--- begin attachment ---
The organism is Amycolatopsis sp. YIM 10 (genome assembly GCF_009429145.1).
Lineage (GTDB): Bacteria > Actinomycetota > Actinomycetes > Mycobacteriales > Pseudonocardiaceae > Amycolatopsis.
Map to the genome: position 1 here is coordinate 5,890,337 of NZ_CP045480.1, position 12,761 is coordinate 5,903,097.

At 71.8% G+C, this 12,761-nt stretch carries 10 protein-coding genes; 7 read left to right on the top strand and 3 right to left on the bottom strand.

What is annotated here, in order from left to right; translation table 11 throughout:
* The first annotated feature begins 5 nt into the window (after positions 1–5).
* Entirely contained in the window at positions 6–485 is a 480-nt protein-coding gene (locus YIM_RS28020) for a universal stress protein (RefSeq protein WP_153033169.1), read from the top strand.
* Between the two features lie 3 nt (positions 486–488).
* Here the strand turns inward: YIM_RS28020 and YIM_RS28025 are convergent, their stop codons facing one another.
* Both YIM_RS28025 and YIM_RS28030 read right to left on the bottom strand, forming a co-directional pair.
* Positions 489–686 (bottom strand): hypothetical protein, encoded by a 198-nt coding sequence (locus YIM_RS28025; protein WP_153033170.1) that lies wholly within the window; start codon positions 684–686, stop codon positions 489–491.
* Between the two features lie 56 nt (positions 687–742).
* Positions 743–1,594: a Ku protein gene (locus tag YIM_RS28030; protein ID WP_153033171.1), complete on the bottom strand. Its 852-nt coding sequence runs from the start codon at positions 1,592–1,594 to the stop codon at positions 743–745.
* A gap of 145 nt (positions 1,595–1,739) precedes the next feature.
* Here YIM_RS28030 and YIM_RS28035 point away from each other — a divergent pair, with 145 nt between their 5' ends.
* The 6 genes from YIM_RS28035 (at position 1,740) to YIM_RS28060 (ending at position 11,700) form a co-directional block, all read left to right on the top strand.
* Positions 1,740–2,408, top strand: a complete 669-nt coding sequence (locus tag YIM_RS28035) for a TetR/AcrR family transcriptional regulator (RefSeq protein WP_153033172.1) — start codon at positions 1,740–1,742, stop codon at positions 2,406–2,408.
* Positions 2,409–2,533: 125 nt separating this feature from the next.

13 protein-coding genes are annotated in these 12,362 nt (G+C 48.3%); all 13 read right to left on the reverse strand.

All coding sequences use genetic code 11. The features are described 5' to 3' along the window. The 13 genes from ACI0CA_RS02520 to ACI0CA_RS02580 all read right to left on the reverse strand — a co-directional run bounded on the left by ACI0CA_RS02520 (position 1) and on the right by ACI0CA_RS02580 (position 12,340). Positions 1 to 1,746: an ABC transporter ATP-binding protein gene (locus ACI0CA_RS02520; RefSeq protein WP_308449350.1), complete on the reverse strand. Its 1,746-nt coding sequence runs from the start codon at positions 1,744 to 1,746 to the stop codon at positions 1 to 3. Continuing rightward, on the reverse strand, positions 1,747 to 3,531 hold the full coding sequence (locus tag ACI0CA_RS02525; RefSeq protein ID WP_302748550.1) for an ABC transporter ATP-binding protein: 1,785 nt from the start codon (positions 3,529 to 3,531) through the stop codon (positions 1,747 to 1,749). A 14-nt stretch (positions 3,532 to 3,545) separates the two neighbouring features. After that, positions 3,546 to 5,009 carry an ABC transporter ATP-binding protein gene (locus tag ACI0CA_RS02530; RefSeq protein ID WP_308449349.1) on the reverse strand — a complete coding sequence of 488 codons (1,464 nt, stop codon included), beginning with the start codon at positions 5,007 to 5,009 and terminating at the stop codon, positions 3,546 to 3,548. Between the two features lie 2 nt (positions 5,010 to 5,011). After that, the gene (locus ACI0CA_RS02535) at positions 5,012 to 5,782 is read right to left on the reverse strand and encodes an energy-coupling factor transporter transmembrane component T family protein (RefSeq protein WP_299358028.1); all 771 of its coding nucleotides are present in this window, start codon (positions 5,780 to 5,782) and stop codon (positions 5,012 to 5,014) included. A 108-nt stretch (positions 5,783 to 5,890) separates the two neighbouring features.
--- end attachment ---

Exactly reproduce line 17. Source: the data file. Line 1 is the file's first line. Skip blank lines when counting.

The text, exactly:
* Positions 1,740–2,408, top strand: a complete 669-nt coding sequence (locus tag YIM_RS28035) for a TetR/AcrR family transcriptional regulator (RefSeq protein WP_153033172.1) — start codon at positions 1,740–1,742, stop codon at positions 2,406–2,408.